On ‘96 General Motors J-, N- and H-body cars, several rental fleets have encountered problems with the MIL lamp coming on because motorists and fleet personnel haven’t been using the correct refueling procedure when filling the fuel tank with gas. On these cars, the OBDII system applies vacuum to the evaporative emissions control system to check for air leakage.
If the gas cap isn’t tight or the tank is filled while the key is on or the engine is idling, it can trigger a false P0440 code causing the MIL light to come on. GM has not issued a technical service bulletin on the problem, but is advising its dealers and fleet customers to reflash the EEPROM with revised OBDII programming that waits to check the evaporative emissions system until the vehicle is in motion.
Bad gas has also been causing some false MIL lights. When the vehicle is diagnosed, the technician finds a P0300 random misfire code which would normally be set by a lean misfire condition due to a vacuum leak, low fuel pressure, dirty injectors, etc., or an ignition problem such as fouled plugs, bad plug wires, weak coil, etc. The OBDII self-diagnostics tracks misfires by individual cylinder, and considers up to a 2% misfire rate as normal. But water in the gas or variations in the additive package in reformulated gasoline in some areas of the country can increase the misfire rate to the point where it triggers a code.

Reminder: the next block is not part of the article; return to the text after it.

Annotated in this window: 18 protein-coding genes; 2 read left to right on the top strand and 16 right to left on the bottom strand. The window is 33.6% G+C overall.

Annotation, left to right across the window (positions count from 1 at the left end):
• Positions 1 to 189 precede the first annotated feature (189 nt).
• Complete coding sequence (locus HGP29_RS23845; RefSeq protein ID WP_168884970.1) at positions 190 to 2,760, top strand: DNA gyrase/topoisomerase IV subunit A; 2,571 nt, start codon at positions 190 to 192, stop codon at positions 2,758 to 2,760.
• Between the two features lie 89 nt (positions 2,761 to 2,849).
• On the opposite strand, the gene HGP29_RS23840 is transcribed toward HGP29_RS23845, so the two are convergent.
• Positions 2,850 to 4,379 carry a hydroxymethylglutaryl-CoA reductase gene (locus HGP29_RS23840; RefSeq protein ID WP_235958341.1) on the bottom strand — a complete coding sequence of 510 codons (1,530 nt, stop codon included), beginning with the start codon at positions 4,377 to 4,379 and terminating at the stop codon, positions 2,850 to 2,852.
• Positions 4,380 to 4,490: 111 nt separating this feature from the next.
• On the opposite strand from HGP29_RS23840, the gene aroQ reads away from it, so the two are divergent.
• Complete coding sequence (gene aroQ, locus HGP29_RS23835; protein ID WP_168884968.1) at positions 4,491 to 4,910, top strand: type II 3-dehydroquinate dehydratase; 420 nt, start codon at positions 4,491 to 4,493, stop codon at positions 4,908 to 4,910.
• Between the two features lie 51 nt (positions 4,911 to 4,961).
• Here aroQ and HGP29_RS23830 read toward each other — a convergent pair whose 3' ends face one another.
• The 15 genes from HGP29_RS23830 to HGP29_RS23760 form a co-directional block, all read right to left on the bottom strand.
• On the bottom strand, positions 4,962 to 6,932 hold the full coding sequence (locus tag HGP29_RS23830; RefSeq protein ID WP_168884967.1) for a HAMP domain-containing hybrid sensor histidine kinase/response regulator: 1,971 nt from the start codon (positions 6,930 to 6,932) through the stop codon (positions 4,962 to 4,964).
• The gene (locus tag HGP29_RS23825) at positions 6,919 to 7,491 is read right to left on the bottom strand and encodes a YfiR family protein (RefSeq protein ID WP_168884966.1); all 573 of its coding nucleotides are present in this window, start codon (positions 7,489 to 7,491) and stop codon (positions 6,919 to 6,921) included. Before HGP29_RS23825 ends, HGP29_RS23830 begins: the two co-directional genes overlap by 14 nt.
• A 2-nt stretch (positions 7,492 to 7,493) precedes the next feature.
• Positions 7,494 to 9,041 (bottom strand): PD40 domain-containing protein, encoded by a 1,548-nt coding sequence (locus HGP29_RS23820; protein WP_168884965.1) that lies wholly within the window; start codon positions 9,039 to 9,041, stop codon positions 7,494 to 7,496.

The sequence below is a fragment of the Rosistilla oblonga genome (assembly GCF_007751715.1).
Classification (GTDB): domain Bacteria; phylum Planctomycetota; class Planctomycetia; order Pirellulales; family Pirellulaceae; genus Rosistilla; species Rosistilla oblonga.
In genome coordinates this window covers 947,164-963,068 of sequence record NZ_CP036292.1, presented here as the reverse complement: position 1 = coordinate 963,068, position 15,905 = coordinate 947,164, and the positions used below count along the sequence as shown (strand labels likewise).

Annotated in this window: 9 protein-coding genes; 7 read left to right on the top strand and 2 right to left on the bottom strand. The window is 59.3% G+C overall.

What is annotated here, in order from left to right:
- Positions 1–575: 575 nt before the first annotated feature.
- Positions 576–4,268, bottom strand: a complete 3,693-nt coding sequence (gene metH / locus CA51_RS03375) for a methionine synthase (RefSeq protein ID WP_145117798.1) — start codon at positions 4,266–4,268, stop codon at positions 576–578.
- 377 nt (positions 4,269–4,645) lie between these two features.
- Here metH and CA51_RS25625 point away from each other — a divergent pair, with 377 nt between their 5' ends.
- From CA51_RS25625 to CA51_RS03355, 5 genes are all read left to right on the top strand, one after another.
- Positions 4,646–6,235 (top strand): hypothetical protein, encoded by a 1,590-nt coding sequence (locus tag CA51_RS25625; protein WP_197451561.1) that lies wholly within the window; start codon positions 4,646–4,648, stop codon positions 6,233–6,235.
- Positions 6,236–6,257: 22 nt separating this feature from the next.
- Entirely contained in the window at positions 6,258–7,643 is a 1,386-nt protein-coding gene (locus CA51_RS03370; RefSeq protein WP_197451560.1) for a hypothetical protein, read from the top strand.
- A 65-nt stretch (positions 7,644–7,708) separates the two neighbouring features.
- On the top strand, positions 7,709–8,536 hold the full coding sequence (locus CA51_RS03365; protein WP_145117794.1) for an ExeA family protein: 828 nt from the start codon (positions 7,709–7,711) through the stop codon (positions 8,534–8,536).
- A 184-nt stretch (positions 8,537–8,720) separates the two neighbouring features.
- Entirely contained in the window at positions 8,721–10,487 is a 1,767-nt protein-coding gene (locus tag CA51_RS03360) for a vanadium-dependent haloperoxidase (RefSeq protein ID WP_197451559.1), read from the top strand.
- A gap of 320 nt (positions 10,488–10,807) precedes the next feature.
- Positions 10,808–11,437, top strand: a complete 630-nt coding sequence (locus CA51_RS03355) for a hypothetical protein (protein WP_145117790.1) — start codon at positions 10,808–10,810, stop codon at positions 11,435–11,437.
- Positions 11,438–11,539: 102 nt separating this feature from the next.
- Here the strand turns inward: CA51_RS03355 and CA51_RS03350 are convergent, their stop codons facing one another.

To minimize the occurrence of false MIL lamps, the OBDII system is programmed so that the MIL lamp only comes on if a certain kind of fault has been detected twice under the same driving conditions. With other faults (those that typically cause an immediate and significant jump in emissions), the MIL light comes on after only a single occurrence. So to correctly diagnose a problem, it’s important to know what type of code you’re dealing with.
Type A diagnostic trouble codes are the most serious and will trigger the MIL lamp with only one occurrence. When a Type A code is set, the OBDII system also stores a history code, failure record and freeze frame data to help you diagnose the problem.